On December 4, the stakeholders head to Washington, D.C. to offer testimony before the highest court in the land. Most experts and pundits in attendance suggest that the proceedings go very favorably for the state.

On May 14, 2018, Justice Samuel Alito releases the majority opinion in the updated Murphy vs. NCAA. New Jersey wins 6-3, and a broad repeal of PASPA paves the way for state-based regulation. Finally — finally — the issue meets its ultimate legal outcome at the federal level.

Read the full decision here.

The state puts the final pieces in place quickly thereafter. Lawmakers in both chambers unanimously pass a new bill on June 7, and Gov. Phil Murphy signs it into law on June 11. Two days later, the DGE publishes a set of emergency regulations to get the industry off the ground.

NJ sports betting goes live on Thursday, May 14 just after 10:30 a.m. The governor places the first two bets at Monmouth Park — $20 each on Germany (7/2) and the New Jersey Devils (40/1) futures.

2014-2016: Christie vs. NCAA II

After striking out in its first attempt to legalize sports betting, New Jersey switches stances for a second at-bat in 2014.

Gov. Chris Christie issues an order that lifts the state’s own ban on sports betting in September. Repealing a prohibition, he argues, is different than passing a new law (and would not violate PASPA). On October 17, the governor signs a bill that makes his position official.

The bill is an updated version of the Sports Wagering Act from Sen. Ray Lesniak. It moves to allow the state’s casinos and racetracks to offer sports betting, but without any regulatory oversight from the state. NJ sports betting even gets a launch date. Monmouth Park plans to open the first NJ sportsbook on October 26.

The NFL, NBA, MLB, NHL and NCAA file for an injunction, however, asserting that sports betting outside of Nevada would cause irreparable harm to their brands and businesses. “The leagues” argue that the legal distinction Christie is trying to make is invalid. Courts had already ruled, on several occasions, that NJ could not allow sports betting.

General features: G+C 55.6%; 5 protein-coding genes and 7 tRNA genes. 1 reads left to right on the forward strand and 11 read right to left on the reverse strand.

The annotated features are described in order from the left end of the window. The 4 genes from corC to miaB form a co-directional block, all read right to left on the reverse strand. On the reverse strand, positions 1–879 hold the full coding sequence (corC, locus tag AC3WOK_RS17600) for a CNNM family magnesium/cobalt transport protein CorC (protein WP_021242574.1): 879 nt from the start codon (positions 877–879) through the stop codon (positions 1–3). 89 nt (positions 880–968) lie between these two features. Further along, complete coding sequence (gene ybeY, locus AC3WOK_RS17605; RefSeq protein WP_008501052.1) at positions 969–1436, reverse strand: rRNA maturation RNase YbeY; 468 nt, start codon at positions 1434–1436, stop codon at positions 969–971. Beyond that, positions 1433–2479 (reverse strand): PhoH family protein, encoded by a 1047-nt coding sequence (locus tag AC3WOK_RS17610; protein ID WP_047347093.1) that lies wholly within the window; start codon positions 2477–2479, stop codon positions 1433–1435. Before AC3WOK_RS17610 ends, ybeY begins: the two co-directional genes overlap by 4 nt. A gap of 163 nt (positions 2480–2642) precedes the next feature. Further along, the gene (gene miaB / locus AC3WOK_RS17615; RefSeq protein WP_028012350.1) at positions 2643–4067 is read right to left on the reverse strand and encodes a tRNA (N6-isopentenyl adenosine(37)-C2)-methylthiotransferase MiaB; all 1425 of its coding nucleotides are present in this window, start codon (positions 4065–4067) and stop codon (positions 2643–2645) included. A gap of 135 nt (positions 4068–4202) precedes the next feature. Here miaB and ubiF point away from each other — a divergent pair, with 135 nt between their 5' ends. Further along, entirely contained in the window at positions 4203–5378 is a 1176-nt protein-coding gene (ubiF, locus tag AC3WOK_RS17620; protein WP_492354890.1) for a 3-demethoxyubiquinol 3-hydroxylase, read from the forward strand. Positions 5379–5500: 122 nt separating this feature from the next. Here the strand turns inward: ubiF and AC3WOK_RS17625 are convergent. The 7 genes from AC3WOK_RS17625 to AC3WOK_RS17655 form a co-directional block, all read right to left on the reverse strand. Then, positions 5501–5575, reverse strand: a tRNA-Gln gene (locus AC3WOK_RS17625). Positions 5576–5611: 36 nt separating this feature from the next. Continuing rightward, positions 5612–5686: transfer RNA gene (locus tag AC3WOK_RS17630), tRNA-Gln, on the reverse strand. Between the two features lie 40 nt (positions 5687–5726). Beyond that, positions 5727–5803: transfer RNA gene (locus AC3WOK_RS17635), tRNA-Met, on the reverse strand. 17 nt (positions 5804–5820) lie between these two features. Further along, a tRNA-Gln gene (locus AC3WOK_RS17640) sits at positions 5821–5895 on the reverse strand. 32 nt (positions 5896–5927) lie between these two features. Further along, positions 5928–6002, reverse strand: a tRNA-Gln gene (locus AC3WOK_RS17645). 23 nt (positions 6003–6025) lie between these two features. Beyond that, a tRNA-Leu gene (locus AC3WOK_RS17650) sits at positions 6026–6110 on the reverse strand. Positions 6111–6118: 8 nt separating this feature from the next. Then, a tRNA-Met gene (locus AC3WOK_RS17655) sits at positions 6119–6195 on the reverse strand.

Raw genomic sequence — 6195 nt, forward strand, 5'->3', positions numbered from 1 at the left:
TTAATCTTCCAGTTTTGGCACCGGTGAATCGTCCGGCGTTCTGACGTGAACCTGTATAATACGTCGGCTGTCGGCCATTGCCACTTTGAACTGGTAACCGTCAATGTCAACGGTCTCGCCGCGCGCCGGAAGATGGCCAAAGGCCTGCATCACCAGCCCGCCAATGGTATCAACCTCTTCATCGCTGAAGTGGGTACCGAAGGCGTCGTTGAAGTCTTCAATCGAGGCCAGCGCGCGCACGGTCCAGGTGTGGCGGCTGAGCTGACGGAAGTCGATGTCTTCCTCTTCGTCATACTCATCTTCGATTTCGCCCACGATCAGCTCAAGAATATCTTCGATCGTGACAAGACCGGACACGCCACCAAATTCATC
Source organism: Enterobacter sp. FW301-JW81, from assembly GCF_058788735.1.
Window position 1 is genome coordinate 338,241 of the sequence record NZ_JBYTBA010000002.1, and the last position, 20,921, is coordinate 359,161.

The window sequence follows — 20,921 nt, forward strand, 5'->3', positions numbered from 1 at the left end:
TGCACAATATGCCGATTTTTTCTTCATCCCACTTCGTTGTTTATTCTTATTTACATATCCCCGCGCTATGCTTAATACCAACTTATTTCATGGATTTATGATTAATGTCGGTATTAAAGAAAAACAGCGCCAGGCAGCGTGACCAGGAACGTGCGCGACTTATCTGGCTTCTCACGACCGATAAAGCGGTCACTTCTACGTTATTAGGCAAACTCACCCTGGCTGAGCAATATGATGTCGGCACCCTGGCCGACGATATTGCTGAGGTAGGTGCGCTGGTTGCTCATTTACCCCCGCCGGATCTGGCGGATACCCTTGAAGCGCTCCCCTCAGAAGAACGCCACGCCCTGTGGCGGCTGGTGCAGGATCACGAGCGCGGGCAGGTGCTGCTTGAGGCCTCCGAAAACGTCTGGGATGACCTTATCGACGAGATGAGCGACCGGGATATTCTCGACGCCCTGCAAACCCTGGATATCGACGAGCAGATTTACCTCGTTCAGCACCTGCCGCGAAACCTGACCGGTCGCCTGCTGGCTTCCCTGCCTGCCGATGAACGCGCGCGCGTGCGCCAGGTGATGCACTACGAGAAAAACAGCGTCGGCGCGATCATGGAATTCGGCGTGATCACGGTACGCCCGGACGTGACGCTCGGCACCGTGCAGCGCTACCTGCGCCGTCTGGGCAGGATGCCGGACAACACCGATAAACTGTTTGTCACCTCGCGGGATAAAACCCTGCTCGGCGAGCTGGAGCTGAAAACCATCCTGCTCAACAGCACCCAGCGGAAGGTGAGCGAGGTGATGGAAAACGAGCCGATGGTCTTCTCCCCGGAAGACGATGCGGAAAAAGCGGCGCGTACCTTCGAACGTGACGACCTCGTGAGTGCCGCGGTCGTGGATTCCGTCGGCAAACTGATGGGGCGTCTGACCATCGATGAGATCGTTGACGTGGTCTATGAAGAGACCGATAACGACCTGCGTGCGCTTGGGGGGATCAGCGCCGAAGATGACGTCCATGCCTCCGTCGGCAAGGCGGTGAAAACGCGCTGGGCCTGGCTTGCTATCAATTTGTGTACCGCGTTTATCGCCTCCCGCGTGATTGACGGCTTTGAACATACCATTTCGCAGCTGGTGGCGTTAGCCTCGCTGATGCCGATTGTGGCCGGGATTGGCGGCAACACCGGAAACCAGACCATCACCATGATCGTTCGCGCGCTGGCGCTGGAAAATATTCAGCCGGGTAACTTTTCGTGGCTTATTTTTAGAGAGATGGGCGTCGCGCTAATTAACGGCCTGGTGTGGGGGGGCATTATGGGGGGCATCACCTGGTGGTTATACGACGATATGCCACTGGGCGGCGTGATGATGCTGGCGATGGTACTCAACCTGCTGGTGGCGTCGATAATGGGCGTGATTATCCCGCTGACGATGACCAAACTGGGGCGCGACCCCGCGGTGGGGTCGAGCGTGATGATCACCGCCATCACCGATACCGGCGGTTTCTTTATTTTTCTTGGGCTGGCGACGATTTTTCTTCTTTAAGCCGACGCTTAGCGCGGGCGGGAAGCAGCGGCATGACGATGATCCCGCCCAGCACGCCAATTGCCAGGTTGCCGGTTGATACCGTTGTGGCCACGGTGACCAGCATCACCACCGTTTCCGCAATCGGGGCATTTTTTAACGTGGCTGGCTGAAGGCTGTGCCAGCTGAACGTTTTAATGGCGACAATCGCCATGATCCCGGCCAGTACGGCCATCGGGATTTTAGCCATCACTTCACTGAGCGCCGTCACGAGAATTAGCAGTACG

The US District Court grants a temporary injunction on Oct. 24 — just two days before launch. A week later, Judge Michael Shipp turns his temporary order into a permanent injunction, granting final summary judgment in favor of the leagues. His ruling once again affirms that PASPA is constitutional and supersedes state law.

New Jersey appeals (again) in March 2015 and the parties present arguments before the Third Circuit Court of Appeals in Philadelphia once more. The state contends that its new law is in line with the previous rulings in the first round of litigation. Another ruling, however, sides with the leagues by the same 2-1 vote.

The state appeals (yet again), this time asking an en banc panel to rehear the case. In a rare move, the court agrees to do so in February 2016. The end result is the same, though, as nine of the 12 judges side with the leagues. Again.

Having exhausted all other legal avenues, NJ appeals to the US Supreme Court for a second time. To the surprise of many, SCOTUS agrees to hear the case.